Above all liquids there is a dependence on the substance properties specific vapor pressure and the environmental factors pressure and temperature a cloud of steam. If it is a flammable liquid, this vapor layer is flammable in a certain range (between the lower and upper explosion limit). The short-chain hydrocarbons, petrol, have a high specific vapor pressure and are highly volatile, so even at low temperatures they form a flammable vapor layer over the surface. The longer-chain diesel ignites more difficult because the vapor pressure is lower.

In some chemical compounds, the "oxidizing agent" (oxygen) and the "material" to be oxidized are contained in the same molecule, as in many explosives. Nitroglycerin with the empirical formula C3H5N3O9 contains nine oxygen atoms per molecule (in three nitrate and nitric acid ester groups) and thus more than enough to completely oxidize the carbon and hydrogen atoms contained in the molecule to carbon dioxide and water. The connection is unstable and disintegrates explosively even with slight shocks. The gaseous oxidation products take up a multiple of the original volume and generate a very high pressure, which causes the explosive effect. In the propellants of rocket engines, oxygen is also present in various carrier substances as an oxidizing agent, as this is necessary in the vacuum of space.

Material science

The combustion of wood begins with external heating. With wet wood, the temperature increase stops at around 100 ° C, depending on the increase in the boiling point caused by dissolved substances. Once the water has largely evaporated, the temperature rises and combustion begins. Wood can store approximately its own weight in water and the latent heat is necessary for the evaporation process, so damp or wet wood can hardly be ignited. Dry wood ignites more easily and begins to char from around 150 ° C. This is a pyrolysis of the wood through heat-induced chemical decomposition, in some cases gaseous substances are formed that emerge from the wood as a flame. The remaining charcoal as a mixture of carbon and ash is then incinerated with additional oxygen.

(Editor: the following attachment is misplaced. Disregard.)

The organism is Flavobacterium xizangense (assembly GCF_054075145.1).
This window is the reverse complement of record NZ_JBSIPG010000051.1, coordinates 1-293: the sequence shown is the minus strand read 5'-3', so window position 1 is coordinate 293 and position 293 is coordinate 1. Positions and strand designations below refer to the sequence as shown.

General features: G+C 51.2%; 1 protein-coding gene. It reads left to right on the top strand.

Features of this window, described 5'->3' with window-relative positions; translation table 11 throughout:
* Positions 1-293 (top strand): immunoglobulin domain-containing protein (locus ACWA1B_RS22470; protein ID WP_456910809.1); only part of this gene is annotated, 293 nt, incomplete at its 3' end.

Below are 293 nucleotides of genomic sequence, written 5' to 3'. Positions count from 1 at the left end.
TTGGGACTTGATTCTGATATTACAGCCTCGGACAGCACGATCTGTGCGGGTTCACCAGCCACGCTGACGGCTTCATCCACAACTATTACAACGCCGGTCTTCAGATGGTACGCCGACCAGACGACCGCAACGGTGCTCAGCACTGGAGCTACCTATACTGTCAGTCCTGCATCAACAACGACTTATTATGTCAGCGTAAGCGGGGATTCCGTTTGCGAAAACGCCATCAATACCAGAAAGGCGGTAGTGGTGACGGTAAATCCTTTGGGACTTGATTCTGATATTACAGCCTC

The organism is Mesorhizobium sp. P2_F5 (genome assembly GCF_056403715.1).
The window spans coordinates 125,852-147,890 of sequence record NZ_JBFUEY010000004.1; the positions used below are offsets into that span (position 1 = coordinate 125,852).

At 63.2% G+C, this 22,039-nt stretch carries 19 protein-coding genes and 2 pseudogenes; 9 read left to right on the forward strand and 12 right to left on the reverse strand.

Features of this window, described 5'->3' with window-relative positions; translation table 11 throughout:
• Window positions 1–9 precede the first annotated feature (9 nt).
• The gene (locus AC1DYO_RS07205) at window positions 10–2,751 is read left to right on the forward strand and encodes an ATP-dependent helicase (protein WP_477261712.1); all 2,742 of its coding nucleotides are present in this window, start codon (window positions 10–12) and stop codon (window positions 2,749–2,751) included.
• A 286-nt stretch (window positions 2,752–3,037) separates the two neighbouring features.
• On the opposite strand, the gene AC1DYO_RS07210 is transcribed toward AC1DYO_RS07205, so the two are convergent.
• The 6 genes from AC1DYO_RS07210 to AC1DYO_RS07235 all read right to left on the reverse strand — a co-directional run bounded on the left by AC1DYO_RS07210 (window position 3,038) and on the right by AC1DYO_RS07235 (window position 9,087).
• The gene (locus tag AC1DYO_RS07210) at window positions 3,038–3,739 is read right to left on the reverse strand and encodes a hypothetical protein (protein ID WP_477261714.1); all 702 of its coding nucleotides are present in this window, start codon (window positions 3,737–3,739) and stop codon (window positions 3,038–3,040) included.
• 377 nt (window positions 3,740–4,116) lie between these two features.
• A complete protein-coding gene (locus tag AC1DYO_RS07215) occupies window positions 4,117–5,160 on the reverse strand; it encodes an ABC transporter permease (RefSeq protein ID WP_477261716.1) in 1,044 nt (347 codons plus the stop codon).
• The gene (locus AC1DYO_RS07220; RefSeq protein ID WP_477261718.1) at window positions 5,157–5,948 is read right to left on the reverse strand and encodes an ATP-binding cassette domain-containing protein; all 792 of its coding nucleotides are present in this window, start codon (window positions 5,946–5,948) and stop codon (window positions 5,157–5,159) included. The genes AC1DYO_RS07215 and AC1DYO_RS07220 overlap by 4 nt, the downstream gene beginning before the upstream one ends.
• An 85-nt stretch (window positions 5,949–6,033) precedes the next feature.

See also


  • J. Warnatz, U. Maas, R. W. Dibble: combustion. Springer, Berlin, 2001 ISBN 3-540-42128-9.
  • Rodewald: Fire theory. 6th edition, W. Kohlhammer, Stuttgart, 2007. ISBN 978-3-17-019129-7.
  • M. Lackner, F. Winter, A. K. Agarwal: Handbook of Combustion. Wiley-VCH, Weinheim, 2010. ISBN 978-3-527-32449-1.
  • Drysdale: An Introduction to Fire Dynamics. Second Edition 1998, John Wiley & Sons, Ltd, The Atrium, Southern Gate, Chichester West Sussex PO19 8SQ, England, ISBN 978-0-471-97291-4.

Web links

Individual evidence

  1. ↑ Gerhard Hausladen: Lecture script heating technology, University of Kassel, 1992, (pdf file), last accessed October 2012
  2. ↑ B. Glück: "Material values ​​and combustion calculation".